Tom Broad to Retire From Memorial Hermann Northeast

Tom Broad didn’t think he would live in Texas more than a few years when he moved to Kingwood from Kansas in 1994. Broad’s first day at his new job in marketing at Northeast Medical Center Hospital (now Memorial Hermann Northeast Hospital) changed that expectation.

“The CEO of the hospital was teaching me how to pronounce Humble,” Broad recalled. “That first week I really had strong doubts.”

Broad stayed on the job but many other things changed since his first week 21 years ago.

The hospital got a new owner and a new name. Broad’s responsibilities changed. The Nebraska native learned to keep the “H” silent in Humble and his engaging personality and propensity for generosity turned him into a fixture in the Lake Houston community.

He will soon retire on his own terms.

“I came thinking I was only going to be here a few years,” Broad said. “Then you realize what a great community Lake Houston is and how nice the people are here. People aren’t like this in other communities. I enjoyed the people and I enjoyed the job.”

Broad’s official last day as Memorial Hermann Northeast Hospital Community Relations Manager comes on July 3. Though Broad, who turns 67 in October, will miss the work, he will miss his colleagues most.

“This is just an incredible group of people who work here,” Broad said. “I’ve worked in a lot of different places and I’ve never worked with a better group of people. That’s why I’ve stayed so long. I could have retired two years ago, but I couldn’t.”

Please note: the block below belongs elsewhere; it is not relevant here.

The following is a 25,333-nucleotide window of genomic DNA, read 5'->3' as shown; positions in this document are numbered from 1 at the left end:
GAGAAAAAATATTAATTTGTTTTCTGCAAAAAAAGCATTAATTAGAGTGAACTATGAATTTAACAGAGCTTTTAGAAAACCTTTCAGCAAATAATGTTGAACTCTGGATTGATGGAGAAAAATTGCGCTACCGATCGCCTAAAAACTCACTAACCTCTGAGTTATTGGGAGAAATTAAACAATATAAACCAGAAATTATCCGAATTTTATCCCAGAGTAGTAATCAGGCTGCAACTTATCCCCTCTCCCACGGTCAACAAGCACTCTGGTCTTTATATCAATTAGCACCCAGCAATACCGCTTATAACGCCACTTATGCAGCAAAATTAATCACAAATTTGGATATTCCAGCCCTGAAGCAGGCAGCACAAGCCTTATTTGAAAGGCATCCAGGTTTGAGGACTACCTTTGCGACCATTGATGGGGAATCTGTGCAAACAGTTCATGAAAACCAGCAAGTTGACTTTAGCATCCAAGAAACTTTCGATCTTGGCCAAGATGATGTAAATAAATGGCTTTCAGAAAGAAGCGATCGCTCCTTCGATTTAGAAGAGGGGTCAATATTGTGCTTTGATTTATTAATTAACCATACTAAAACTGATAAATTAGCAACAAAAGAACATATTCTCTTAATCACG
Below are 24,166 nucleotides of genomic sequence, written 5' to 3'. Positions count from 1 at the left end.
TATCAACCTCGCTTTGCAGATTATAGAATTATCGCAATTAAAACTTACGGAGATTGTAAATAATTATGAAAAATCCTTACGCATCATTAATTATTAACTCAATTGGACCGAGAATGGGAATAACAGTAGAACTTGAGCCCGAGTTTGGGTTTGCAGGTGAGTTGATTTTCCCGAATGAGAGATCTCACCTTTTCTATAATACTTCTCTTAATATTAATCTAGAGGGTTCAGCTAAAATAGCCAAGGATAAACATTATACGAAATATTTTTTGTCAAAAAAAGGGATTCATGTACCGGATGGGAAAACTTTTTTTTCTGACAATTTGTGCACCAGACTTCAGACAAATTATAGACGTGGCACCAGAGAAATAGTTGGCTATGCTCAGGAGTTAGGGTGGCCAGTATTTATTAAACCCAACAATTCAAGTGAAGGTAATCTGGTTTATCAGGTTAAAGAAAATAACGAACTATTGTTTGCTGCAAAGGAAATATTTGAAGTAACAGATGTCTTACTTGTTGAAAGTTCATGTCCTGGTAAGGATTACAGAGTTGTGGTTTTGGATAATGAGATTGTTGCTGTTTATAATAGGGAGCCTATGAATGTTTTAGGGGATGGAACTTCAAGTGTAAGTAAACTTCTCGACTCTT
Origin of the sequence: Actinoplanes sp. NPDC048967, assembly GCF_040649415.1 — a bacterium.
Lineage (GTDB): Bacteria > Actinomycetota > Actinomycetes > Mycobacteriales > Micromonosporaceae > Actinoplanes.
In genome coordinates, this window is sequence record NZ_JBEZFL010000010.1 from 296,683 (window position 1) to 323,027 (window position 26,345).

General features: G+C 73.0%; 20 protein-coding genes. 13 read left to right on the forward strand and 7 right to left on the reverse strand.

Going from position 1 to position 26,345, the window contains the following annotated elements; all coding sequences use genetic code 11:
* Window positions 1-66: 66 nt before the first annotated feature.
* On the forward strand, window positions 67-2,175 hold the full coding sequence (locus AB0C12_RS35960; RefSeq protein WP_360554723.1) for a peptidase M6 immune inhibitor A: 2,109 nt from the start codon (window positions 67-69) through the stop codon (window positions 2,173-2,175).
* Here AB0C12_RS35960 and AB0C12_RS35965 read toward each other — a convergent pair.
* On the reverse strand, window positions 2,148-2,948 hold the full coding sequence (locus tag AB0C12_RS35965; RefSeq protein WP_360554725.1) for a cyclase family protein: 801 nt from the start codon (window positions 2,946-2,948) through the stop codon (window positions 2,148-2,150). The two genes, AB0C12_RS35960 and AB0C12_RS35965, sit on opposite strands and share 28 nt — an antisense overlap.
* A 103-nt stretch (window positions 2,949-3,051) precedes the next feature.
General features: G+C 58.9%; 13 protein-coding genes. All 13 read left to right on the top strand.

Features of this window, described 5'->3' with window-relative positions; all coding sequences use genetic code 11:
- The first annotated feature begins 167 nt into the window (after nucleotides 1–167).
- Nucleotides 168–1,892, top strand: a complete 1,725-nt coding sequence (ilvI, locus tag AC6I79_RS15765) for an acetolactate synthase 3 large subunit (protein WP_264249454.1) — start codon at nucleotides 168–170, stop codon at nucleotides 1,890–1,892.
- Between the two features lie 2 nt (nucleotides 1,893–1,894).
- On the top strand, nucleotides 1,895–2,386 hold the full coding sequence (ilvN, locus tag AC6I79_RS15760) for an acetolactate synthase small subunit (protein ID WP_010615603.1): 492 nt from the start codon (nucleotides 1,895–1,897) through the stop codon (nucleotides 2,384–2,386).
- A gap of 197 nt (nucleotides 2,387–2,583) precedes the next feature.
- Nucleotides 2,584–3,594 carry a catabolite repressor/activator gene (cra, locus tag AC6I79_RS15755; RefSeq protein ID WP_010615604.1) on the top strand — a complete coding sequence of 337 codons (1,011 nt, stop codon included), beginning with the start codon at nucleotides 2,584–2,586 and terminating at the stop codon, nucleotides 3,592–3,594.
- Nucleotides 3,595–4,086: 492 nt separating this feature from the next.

The feeling is mutual.

“I’d like to thank Tom for his years of service to not just this hospital but to the greater Lake Houston community,” said Heath Rushing, Sr. Vice President and CEO at Memorial Hermann Northeast. “He embodies the spirit of Memorial Hermann Northeast and he has embraced his job with vigor and enthusiasm every day.”

Broad spearheaded Memorial Hermann Northeast community efforts like Project Mammogram, “In The Pink” luncheons and the Northeast Hospital Foundation Gala, among many others.

“These events always went smoothly because of Tom’s preparation and attention to all the details,” said Humble City Councilman and city liaison to Memorial Hermann Northeast Norman Funderburk, who worked closely with Broad on a multitude of projects.  “Tom’s professionalism always made me extremely proud to have an association and be a part of anything we worked on.”

The business and civic groups Broad is involved in include Family Time, Humble Area Assistance Ministries, the Humble ISD Foundation, the North Houston Association, the Boy Scouts of America and several area chambers of commerce, as well as the Tax Incremental Reinvestment Zone (TIRZ) Board. 

Broad has also penned a column for more than 10 years, “Tom’s Tall Tales,” for The Tribune, which covers the Lake Houston area. He will continue to write the column in retirement.